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Who is winning in insurance?

Broker reports editor |  19 December 2013  |  Investing

win-insuranceThe disastrous share price fall of QBE, after its announcement of an 18% fall in cash profit, led to $6 billion being wiped from its market worth. There are further concerns: in the final footnote to QBE's annual accounts, ''guarantees and contingent liabilities'', are a $US1.36 billion ($1.51 billion) letter of credit and a $US1.94 billion letter of credit.

Bell Potter has a buy recommendation on IAG and a price target of $6.60 after the company announced the purchase of Wesfarmer's Australasian underwriting businesses for $1.845bn. The purchase will be funded by a combination of ordinary equity, subordinated debt and internal funds. The capital raising includes a fully underwritten $1.2bn institutional placement and a non-underwritten $200m (capped) SPP at $5.47 per share. Potter estimates pre-tax net synergiesat $140m with the bulk to be realised within two years. They point out insurance is a scale game:

"It may be relatively easy to grow market share up to 5% but getting from 5% to 10% appears to be a different story and a much harder proposition. In our view, the sale of WES’s underwriting business (market share <10%) reminds us that insurance is a scale game that would be best left to the larger players.
Increasing price target to $6.60, maintain Buy rating

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Our estimates are revised for changes in GWP and expense assumptions within the Australian Intermediated (CGU) and New Zealand businesses, leading to a conservative 3-4% increase in cash EPS from 2015. IAG has also reaffirmed its 2014 guidance of 5-7% GWP growth and 12.5-14.5% reported insurance margin excluding this transaction. Our price target has increased to $6.60 (previously $6.50) largely as a result of available synergies and the Buy rating is maintained for this quality insurer."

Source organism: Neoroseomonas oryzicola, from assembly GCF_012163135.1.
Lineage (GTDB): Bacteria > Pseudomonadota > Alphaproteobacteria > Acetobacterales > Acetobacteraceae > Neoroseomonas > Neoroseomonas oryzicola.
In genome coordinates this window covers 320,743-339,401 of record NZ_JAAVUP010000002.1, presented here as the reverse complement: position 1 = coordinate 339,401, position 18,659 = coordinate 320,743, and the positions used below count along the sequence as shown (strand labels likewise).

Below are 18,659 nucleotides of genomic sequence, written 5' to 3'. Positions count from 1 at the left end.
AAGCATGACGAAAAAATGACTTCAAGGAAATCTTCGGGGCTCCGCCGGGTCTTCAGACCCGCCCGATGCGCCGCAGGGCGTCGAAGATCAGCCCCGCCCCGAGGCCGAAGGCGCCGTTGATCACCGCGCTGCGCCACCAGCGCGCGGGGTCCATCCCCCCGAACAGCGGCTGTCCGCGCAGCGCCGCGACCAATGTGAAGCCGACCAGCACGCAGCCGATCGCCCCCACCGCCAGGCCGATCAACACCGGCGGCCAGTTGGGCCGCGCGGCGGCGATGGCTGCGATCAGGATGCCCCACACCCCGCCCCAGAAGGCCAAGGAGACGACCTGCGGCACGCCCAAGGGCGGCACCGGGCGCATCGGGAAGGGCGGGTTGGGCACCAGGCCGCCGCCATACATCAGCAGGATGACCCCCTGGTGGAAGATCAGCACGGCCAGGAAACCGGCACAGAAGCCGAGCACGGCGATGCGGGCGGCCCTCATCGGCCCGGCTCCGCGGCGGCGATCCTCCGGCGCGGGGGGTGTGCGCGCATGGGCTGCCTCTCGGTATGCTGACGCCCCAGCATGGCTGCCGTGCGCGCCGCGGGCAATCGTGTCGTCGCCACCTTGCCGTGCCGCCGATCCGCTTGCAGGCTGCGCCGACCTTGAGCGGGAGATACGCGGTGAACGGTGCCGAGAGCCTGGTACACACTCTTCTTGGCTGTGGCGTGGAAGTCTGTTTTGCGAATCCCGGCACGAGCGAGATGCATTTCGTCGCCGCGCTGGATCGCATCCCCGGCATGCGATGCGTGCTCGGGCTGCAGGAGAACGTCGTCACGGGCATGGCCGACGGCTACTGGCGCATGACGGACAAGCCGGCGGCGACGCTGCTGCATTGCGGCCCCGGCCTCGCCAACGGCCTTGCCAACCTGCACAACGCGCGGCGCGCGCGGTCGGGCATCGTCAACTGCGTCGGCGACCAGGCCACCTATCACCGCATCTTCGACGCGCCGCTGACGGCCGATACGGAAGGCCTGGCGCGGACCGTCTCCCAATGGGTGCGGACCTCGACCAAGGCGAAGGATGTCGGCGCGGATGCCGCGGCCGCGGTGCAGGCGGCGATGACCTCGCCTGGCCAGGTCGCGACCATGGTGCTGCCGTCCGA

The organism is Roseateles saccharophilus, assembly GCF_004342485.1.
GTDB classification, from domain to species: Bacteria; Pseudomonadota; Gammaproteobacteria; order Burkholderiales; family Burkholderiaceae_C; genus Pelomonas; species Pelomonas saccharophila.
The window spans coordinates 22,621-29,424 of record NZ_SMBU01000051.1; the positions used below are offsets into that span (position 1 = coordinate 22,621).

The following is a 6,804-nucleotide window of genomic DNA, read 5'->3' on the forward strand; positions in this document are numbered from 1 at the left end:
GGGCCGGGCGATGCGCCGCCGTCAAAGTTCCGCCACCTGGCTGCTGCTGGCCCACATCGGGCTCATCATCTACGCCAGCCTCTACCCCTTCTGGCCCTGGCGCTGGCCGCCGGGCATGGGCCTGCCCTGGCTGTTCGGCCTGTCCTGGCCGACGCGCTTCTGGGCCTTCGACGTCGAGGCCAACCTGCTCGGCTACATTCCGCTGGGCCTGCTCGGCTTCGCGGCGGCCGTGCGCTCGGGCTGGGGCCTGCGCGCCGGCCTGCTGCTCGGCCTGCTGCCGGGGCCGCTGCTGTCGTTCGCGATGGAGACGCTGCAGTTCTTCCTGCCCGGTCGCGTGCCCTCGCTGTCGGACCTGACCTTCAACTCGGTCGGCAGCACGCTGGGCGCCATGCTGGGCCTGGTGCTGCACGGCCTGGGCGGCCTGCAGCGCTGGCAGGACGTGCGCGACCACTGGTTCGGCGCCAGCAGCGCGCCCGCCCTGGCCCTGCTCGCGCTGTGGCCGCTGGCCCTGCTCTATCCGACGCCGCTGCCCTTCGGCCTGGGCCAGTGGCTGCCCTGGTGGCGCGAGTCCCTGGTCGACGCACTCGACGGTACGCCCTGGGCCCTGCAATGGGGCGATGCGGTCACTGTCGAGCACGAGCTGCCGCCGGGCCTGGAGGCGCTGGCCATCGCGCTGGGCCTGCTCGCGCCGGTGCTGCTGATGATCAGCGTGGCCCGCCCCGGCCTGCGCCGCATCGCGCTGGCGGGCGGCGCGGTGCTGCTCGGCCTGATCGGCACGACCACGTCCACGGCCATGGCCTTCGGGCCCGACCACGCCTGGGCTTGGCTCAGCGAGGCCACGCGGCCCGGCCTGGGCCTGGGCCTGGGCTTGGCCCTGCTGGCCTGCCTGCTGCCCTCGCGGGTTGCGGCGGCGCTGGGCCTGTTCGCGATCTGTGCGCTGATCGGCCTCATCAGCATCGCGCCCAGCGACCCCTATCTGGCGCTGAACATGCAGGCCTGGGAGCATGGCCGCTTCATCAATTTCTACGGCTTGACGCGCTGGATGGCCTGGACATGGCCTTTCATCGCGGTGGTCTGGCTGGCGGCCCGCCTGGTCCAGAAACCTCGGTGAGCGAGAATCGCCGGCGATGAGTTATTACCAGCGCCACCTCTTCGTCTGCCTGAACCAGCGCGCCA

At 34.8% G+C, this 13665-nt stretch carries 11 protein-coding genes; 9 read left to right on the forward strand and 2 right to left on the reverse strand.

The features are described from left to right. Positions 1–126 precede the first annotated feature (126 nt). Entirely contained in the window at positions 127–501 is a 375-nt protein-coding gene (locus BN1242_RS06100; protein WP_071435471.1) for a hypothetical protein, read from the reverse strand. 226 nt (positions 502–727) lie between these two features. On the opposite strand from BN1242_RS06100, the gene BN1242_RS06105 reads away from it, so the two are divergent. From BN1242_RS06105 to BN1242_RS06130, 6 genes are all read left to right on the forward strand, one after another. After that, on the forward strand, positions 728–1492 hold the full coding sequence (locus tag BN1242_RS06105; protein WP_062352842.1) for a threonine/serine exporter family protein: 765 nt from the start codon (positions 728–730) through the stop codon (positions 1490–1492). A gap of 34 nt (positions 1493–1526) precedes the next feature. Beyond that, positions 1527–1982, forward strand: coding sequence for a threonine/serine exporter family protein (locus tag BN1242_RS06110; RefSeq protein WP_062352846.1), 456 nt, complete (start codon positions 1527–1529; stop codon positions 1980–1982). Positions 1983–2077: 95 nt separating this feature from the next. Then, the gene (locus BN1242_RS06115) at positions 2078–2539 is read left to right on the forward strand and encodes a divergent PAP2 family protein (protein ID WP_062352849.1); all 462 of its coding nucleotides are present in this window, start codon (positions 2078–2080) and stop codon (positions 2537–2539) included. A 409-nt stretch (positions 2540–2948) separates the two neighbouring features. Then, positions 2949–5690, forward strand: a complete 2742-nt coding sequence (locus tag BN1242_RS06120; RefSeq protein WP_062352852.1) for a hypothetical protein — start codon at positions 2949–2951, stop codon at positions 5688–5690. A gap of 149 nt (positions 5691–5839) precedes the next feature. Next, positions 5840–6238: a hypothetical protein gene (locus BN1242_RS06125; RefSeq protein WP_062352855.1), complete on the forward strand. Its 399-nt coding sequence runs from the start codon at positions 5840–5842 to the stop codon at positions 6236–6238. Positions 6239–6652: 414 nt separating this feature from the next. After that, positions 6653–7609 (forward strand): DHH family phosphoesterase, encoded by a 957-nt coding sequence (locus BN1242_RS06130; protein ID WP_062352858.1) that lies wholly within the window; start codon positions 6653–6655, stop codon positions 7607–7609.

Here are Bell Potter's fundamentals. The dividend yield is over 5%:

For DIY investors, it is worth looking at the whole insurance sector. UBS has done this:

"The dominant trends in 3Q appear well entrenched and likely to persist for some time. In-force growth for the three major incumbents that control close to 50% of the retail market (AMP, CBA, NAB), has now slumped to low single digits, as re- pricing initiatives are balanced against the risk of further aggravating high lapses. Meanwhile, smaller players that are unencumbered by legacy issues are taking advantage and growing well ahead of system.
? Leading indicators for growth remain subdued After significant 2Q growth fuelled by Group re-pricing, 3Q new business sales reduced by 2% on pcp, to $746m. Within this, Individual sales of $531m were flat on 3Q12, and 12-month rolling growth contracted to 5% from 9% last quarter. Despite slowing sales momentum, Individual in-force growth held up at 9.3% (vs 9.0% in 2Q), a solid outcome given persistent lapse pressures.
? AMP hanging in there with $120m of Individual new business It was a characteristically strong 3Q for AMP given annual price increases, although sales of $120m were only 3.3% above pcp. On a 12-month rolling basis, Individual new business is only running 1.2% up. Combined with elevated lapse rates, this suggests the current in-force premium growth rate of 4.8% could slow further. Our current earnings forecasts assume 5% FY14E growth for AMP."

Here is a breakdown of the market shares of the Australian players:

 

 

 

 

 

 


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